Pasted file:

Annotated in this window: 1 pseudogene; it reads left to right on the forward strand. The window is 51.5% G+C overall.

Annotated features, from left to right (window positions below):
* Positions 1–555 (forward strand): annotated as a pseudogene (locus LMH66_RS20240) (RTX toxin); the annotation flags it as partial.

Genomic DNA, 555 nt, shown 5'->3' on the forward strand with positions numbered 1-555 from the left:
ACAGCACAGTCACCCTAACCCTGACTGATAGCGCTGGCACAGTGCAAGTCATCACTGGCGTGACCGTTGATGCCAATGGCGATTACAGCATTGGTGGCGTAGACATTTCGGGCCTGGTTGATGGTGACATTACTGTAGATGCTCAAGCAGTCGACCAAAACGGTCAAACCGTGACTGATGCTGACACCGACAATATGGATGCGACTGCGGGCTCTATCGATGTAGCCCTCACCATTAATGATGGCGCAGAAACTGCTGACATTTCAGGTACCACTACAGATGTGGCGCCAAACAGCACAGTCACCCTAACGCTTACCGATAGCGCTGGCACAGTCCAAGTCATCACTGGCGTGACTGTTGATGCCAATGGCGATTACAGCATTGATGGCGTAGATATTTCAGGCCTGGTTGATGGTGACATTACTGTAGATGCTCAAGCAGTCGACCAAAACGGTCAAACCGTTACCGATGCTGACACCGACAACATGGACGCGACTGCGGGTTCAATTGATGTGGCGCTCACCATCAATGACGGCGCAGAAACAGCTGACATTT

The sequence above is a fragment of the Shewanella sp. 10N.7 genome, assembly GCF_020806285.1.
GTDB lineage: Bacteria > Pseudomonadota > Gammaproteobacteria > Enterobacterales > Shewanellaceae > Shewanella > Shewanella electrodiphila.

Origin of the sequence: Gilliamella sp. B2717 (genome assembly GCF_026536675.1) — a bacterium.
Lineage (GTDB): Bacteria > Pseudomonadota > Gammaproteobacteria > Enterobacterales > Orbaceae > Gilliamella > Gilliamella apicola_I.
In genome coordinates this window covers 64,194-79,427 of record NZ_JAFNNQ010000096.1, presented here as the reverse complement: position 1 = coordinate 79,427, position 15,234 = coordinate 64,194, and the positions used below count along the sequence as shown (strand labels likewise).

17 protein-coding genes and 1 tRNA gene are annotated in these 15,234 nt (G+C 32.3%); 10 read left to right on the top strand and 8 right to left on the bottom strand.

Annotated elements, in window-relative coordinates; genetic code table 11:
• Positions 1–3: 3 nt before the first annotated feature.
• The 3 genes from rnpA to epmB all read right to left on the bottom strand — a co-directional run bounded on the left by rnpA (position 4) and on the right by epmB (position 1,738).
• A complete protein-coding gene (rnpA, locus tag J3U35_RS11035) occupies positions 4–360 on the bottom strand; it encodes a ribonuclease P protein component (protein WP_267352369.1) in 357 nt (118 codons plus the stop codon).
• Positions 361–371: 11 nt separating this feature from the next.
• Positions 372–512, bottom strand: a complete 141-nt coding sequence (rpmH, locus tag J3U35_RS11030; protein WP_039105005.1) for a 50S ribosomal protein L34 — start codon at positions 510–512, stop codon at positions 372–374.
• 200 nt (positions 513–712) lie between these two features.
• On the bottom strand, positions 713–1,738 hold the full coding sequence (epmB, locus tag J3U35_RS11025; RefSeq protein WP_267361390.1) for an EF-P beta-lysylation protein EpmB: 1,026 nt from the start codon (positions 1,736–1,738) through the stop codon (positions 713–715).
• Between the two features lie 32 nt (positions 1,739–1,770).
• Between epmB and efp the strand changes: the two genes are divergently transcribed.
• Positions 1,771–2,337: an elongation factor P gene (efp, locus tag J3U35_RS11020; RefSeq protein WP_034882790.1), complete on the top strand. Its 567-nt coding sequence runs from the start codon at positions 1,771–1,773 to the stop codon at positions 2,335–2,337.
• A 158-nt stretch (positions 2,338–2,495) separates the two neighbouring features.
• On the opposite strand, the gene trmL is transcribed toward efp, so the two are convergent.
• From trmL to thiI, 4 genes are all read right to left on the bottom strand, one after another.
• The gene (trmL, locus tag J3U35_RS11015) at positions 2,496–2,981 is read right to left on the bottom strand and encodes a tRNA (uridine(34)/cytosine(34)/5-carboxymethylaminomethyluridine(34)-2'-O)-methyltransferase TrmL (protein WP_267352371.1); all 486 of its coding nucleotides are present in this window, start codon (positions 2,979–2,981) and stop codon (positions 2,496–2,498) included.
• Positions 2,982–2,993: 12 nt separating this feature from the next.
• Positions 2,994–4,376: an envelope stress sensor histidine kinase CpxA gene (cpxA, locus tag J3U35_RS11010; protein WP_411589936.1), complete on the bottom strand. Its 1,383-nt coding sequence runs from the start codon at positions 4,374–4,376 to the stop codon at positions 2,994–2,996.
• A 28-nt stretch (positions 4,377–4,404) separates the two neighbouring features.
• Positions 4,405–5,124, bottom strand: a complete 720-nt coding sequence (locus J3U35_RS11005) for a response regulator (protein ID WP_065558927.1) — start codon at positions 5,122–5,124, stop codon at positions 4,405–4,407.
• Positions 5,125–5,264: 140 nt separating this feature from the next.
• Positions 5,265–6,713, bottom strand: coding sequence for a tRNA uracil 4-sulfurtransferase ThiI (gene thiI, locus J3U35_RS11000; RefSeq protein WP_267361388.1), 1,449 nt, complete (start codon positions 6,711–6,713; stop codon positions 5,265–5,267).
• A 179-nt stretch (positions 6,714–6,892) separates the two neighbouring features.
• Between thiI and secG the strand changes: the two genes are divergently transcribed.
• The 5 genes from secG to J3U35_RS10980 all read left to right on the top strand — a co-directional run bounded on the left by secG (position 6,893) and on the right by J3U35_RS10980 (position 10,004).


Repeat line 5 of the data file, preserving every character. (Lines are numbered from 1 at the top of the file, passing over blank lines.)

ACAGCACAGTCACCCTAACCCTGACTGATAGCGCTGGCACAGTGCAAGTCATCACTGGCGTGACCGTTGATGCCAATGGCGATTACAGCATTGGTGGCGTAGACATTTCGGGCCTGGTTGATGGTGACATTACTGTAGATGCTCAAGCAGTCGACCAAAACGGTCAAACCGTGACTGATGCTGACACCGACAATATGGATGCGACTGCGGGCTCTATCGATGTAGCCCTCACCATTAATGATGGCGCAGAAACTGCTGACATTTCAGGTACCACTACAGATGTGGCGCCAAACAGCACAGTCACCCTAACGCTTACCGATAGCGCTGGCACAGTCCAAGTCATCACTGGCGTGACTGTTGATGCCAATGGCGATTACAGCATTGATGGCGTAGATATTTCAGGCCTGGTTGATGGTGACATTACTGTAGATGCTCAAGCAGTCGACCAAAACGGTCAAACCGTTACCGATGCTGACACCGACAACATGGACGCGACTGCGGGTTCAATTGATGTGGCGCTCACCATCAATGACGGCGCAGAAACAGCTGACATTT